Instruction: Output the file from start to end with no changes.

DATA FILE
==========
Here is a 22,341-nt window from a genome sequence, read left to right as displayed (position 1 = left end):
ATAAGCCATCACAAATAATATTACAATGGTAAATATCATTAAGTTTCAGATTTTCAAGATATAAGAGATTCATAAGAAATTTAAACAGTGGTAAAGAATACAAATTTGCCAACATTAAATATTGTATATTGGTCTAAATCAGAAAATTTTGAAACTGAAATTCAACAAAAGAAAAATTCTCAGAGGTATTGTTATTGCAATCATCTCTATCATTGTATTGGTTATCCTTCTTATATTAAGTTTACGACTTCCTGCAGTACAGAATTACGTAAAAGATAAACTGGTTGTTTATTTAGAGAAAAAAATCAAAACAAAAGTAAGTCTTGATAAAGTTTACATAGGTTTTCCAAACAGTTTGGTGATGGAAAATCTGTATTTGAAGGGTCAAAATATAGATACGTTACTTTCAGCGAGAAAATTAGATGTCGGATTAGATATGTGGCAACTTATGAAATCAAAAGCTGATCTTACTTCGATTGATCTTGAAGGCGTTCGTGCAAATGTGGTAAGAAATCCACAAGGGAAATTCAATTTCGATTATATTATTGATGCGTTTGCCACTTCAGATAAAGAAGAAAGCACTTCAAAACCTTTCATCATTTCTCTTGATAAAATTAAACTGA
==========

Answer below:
Here is a 22,341-nt window from a genome sequence, read left to right as displayed (position 1 = left end):
ATAAGCCATCACAAATAATATTACAATGGTAAATATCATTAAGTTTCAGATTTTCAAGATATAAGAGATTCATAAGAAATTTAAACAGTGGTAAAGAATACAAATTTGCCAACATTAAATATTGTATATTGGTCTAAATCAGAAAATTTTGAAACTGAAATTCAACAAAAGAAAAATTCTCAGAGGTATTGTTATTGCAATCATCTCTATCATTGTATTGGTTATCCTTCTTATATTAAGTTTACGACTTCCTGCAGTACAGAATTACGTAAAAGATAAACTGGTTGTTTATTTAGAGAAAAAAATCAAAACAAAAGTAAGTCTTGATAAAGTTTACATAGGTTTTCCAAACAGTTTGGTGATGGAAAATCTGTATTTGAAGGGTCAAAATATAGATACGTTACTTTCAGCGAGAAAATTAGATGTCGGATTAGATATGTGGCAACTTATGAAATCAAAAGCTGATCTTACTTCGATTGATCTTGAAGGCGTTCGTGCAAATGTGGTAAGAAATCCACAAGGGAAATTCAATTTCGATTATATTATTGATGCGTTTGCCACTTCAGATAAAGAAGAAAGCACTTCAAAACCTTTCATCATTTCTCTTGATAAAATTAAACTGA